Keep beneficiary designation papers with your estate-planning documents. Review and update them as your life changes.
4. Durable power of attorney
This document allows you to choose someone to act on your behalf, financially and legally, in the event that you can’t make decisions.
Don’t put off this chore. You must be legally competent to assign this role to someone. Older people worried about relinquishing control sometimes put off the task until they are no longer legally competent to do it.
5. Health care power of attorney and living will
To ensure that someone can make medical decisions for you in the event you become incapacitated, establish a health care power of attorney — also called a durable health care power of attorney. This is different from the previously mentioned durable power of attorney for financial and legal affairs.
A living will lets you explain in advance of your death what types of care you do and do not want, in case you can’t communicate that in the future. It’s strictly a place to spell out your health care preferences and has no relation to a conventional will or living trust, which deals with property.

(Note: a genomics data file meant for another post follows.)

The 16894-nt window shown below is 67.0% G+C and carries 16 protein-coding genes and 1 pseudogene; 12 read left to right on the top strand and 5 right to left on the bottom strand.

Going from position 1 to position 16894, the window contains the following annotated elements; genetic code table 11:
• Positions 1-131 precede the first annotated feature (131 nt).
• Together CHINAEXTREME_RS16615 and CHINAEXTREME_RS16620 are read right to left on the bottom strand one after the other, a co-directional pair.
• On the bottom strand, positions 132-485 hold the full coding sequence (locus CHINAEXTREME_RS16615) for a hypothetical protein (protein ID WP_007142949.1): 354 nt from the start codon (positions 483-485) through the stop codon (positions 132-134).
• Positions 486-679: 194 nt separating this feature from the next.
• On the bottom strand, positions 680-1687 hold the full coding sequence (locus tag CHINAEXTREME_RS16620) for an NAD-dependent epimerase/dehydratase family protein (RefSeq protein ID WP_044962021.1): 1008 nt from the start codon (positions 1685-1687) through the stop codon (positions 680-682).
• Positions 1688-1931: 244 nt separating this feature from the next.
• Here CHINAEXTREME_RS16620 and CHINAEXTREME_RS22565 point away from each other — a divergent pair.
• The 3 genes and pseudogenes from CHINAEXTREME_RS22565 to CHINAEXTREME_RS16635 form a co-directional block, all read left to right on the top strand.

“You can use your living will to say as much or as little as you wish about the kind of health care you want to receive,” says legal site Nolo in a detailed article.
6. Provision for digital assets
Decide what to do with your digital assets, including your computer hard drive, digital photos, information stored in the cloud, and online accounts such as Facebook, Yahoo, Google and Twitter. Be sure to include a list of your passwords.
“What Happens to Your Email and Social Media After You Die?” explains how to make these decisions.
7. Letter of intent
For instructions, requests and important personal or financial information that don’t belong in your will, write a letter. Use it to convey your wishes for things you hope will be done. For example, you may have detailed instructions about how you want your funeral or memorial service to be performed.
No attorney is needed. The letter won’t carry the legal weight of a will.
8. List of important documents
Make certain your family knows where to find everything you’ve prepared. Make a list of documents, including where each is stored. Include papers for:
- Life insurance policies
- Pension or retirement accounts
- Bank accounts
- Divorce records
- Birth and adoption certificates
- Real estate deeds
- Stocks, bonds and mutual funds
Another item helpful for your heirs is a list of bills and accounts, including contact information and account numbers for each, so your representative can settle and close these accounts.